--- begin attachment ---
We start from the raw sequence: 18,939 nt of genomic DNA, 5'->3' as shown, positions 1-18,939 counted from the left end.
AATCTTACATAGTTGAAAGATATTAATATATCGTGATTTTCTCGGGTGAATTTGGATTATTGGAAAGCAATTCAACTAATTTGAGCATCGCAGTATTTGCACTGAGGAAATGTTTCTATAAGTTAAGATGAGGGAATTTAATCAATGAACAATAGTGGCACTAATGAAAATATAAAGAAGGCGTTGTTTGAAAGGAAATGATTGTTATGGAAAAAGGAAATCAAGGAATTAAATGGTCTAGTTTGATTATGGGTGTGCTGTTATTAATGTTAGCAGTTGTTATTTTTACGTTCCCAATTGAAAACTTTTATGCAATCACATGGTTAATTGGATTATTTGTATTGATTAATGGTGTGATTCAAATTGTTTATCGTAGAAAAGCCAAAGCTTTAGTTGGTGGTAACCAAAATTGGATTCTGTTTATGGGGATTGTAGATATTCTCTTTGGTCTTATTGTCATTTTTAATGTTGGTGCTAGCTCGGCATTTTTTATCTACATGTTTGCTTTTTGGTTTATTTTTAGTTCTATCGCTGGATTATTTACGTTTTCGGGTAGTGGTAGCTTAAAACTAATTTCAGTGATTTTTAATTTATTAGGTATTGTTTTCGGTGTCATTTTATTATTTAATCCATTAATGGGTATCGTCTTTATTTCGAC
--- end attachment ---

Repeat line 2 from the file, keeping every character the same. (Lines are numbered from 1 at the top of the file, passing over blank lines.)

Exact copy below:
AATCTTACATAGTTGAAAGATATTAATATATCGTGATTTTCTCGGGTGAATTTGGATTATTGGAAAGCAATTCAACTAATTTGAGCATCGCAGTATTTGCACTGAGGAAATGTTTCTATAAGTTAAGATGAGGGAATTTAATCAATGAACAATAGTGGCACTAATGAAAATATAAAGAAGGCGTTGTTTGAAAGGAAATGATTGTTATGGAAAAAGGAAATCAAGGAATTAAATGGTCTAGTTTGATTATGGGTGTGCTGTTATTAATGTTAGCAGTTGTTATTTTTACGTTCCCAATTGAAAACTTTTATGCAATCACATGGTTAATTGGATTATTTGTATTGATTAATGGTGTGATTCAAATTGTTTATCGTAGAAAAGCCAAAGCTTTAGTTGGTGGTAACCAAAATTGGATTCTGTTTATGGGGATTGTAGATATTCTCTTTGGTCTTATTGTCATTTTTAATGTTGGTGCTAGCTCGGCATTTTTTATCTACATGTTTGCTTTTTGGTTTATTTTTAGTTCTATCGCTGGATTATTTACGTTTTCGGGTAGTGGTAGCTTAAAACTAATTTCAGTGATTTTTAATTTATTAGGTATTGTTTTCGGTGTCATTTTATTATTTAATCCATTAATGGGTATCGTCTTTATTTCGAC